[GAP Forum] The Higman-Thompson group
Stefan Kohl
kohl at mathematik.uni-stuttgart.de
Thu Jul 17 15:45:46 BST 2008
Dear Forum,
Two weeks ago, I have posted the following example of a finitely-generated
infinite simple group to the group-pub-forum:
Def.: Given disjoint residue classes r_1(m_1) and r_2(m_2) of the
integers, let the class transposition (r_1(m_1),r_2(m_2)) be the
permutation which interchanges r_1 + k * m_1 and r_2 + k * m_2
for each integer k and which fixes all other points.
Then our group is
G := < (0(2),1(4)), (0(4),1(4)), (1(4),2(4)), (2(4),3(4)) >.
Having loaded the RCWA package, this group can be entered into GAP by
gap> G := Group(List([[0,2,1,4],[0,4,1,4],[1,4,2,4],[2,4,3,4]],
> ClassTransposition));
<rcwa group over Z with 4 generators>
Last week, in an answer to my posting John P. McDermott reported that he
has found out that this group is isomorphic to the (first) Higman-Thompson
group, which is defined and investigated in
[Higman74] Graham Higman. Finitely Presented Infinite Simple Groups.
Notes on Pure Mathematics, 1974, Department of Pure Mathematics,
Australian National University, Canberra, ISBN 0 7081 0300 6.
The 'standard generators' kappa, lambda, mu and nu given there correspond
to (0(2),1(2)), (1(2),2(4)), (0(2),1(4)) and (1(4),2(4)), respectively.
As the Higman-Thompson group is simple, verifying the isomorphism
requires now only a (very quick and easy) computational check whether
the generators satisfy the 16 relations given on page 50 of Higman's book:
--------------------------------------------------------------------------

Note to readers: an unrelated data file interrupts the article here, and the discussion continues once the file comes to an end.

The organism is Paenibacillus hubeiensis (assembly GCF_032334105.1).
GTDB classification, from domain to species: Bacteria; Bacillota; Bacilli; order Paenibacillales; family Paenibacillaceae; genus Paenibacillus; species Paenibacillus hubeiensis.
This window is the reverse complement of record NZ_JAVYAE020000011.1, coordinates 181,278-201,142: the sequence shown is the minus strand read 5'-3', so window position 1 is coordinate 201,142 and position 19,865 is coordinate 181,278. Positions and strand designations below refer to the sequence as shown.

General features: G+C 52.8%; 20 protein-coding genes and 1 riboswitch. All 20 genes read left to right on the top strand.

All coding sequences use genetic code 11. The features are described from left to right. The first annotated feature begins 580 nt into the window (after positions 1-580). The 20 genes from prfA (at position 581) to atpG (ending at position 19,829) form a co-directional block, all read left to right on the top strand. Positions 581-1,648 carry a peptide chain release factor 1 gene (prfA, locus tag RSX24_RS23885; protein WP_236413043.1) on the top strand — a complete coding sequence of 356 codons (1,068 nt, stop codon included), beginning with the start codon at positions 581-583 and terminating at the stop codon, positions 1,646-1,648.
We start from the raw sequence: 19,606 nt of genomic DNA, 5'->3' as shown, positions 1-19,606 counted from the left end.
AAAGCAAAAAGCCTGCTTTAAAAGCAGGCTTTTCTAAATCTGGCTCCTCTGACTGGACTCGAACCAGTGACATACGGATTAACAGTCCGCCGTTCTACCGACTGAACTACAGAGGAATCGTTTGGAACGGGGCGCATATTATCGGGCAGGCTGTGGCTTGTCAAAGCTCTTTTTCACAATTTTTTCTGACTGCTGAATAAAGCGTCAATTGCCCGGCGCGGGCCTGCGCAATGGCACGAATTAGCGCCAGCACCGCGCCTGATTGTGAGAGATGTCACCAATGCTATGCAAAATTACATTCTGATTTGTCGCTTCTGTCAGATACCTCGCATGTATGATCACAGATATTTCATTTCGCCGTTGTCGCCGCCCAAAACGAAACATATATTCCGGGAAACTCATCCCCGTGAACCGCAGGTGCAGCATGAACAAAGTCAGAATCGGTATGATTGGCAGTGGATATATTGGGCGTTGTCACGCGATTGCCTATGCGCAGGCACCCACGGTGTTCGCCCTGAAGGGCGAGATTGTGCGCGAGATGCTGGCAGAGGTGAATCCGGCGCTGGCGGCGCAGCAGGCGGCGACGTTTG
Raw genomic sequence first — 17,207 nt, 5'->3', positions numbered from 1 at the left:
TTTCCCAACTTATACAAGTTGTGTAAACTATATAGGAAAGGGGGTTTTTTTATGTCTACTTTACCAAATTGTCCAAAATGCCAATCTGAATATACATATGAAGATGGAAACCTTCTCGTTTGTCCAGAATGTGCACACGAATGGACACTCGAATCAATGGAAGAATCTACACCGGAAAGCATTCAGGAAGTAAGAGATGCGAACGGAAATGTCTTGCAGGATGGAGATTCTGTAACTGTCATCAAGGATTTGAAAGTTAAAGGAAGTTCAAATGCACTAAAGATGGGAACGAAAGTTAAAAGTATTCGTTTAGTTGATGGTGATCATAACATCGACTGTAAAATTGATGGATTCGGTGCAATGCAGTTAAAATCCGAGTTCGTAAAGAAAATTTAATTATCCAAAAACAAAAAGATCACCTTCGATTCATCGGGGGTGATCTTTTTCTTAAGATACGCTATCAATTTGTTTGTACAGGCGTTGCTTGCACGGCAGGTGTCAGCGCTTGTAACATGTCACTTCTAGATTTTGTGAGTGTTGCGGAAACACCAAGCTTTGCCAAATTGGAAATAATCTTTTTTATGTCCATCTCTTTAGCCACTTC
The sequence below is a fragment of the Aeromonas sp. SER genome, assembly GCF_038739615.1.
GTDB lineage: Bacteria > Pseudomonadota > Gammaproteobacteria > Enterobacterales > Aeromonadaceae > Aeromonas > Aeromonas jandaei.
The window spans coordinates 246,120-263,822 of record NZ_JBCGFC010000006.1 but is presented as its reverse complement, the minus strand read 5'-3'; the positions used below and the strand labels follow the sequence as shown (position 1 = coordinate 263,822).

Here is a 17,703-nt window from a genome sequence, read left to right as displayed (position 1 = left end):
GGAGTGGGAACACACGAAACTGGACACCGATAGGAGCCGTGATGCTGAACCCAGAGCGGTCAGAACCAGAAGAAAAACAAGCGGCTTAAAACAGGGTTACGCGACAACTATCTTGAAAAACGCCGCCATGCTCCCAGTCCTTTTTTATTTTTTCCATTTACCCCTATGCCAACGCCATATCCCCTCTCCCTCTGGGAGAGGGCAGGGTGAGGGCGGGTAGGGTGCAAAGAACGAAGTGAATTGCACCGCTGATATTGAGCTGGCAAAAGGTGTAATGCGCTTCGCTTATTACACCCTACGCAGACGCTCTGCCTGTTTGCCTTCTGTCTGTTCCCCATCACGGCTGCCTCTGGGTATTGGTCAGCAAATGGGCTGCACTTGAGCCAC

gap> k := ClassTransposition(0,2,1,2);; # kappa in Higman74
gap> l := ClassTransposition(1,2,2,4);; # lambda "
gap> m := ClassTransposition(0,2,1,4);; # mu "
gap> n := ClassTransposition(1,4,2,4);; # nu "
gap> H := Group(k,l,m,n);
<rcwa group over Z with 4 generators>
gap> G = H;
true
gap> HigmanThompsonRels :=
> [ k^2, l^2, m^2, n^2, # (1) in Higman74, p.50.
> l*k*m*k*l*n*k*n*m*k*l*k*m, # (2) "
> k*n*l*k*m*n*k*l*n*m*n*l*n*m, # (3) "
> (l*k*m*k*l*n)^3, (m*k*l*k*m*n)^3, # (4) "
> (l*n*m)^2*k*(m*n*l)^2*k, # (5) "
> (l*n*m*n)^5, # (6) "
> (l*k*n*k*l*n)^3*k*n*k*(m*k*n*k*m*n)^3*k*n*k*n,# (7) "
> ((l*k*m*n)^2*(m*k*l*n)^2)^3, # (8) "
> (l*n*l*k*m*k*m*n*l*n*m*k*m*k)^4, # (9) "
> (m*n*m*k*l*k*l*n*m*n*l*k*l*k)^4, #(10) "
> (l*m*k*l*k*m*l*k*n*k)^2, #(11) "
> (m*l*k*m*k*l*m*k*n*k)^2 ];; #(12) "
gap> Set(HigmanThompsonRels);
[ IdentityMapping( Integers ) ]
--------------------------------------------------------------------------
In fact, G = H is the group which is generated by the set of all class
transpositions which interchange residue classes modulo powers of 2.
Def.: Given a set P of odd primes, let CT_P(Z) be the group which is
generated by all class transpositions (r_1(m_1),r_2(m_2)) for which
all odd prime factors of m_1 and m_2 lie in P.
In this notation, G is the group CT_P(Z), where P = {} (i.e. the empty set).
By Corollary 3.7 in
http://www.cip.mathematik.uni-stuttgart.de/~kohlsn/preprints/simplegp.pdf,
the groups CT_P(Z) are all simple.
The intersection of these uncountably many infinite simple groups is our
group G, hence is isomorphic to the Higman-Thompson group.
All groups CT_P(Z) are subgroups of the group CT(Z), which is generated
by the set of all class transpositions. Thus, very roughly we can depict
the situation as follows:
CT(Z)
/ | \
/ | \
/ | \
/ | \
CT_{3}(Z) ... CT_{5,7,23}(Z) ... CT_{p = 1 mod 4}(Z) ...
\ | /
\ | /
\ | /
\ | /
G (Higman-Thompson group)
Our group G preserves a certain tree structure. The groups CT_P(Z) for
nonempty sets P of odd primes do not do so, which apparently makes
investigating them essentially more difficult -- even if P is finite,
or just {3}, say.
Any ideas, comments, hints, questions, suggestions, ...
are greatly appreciated.
Best wishes,
Stefan Kohl
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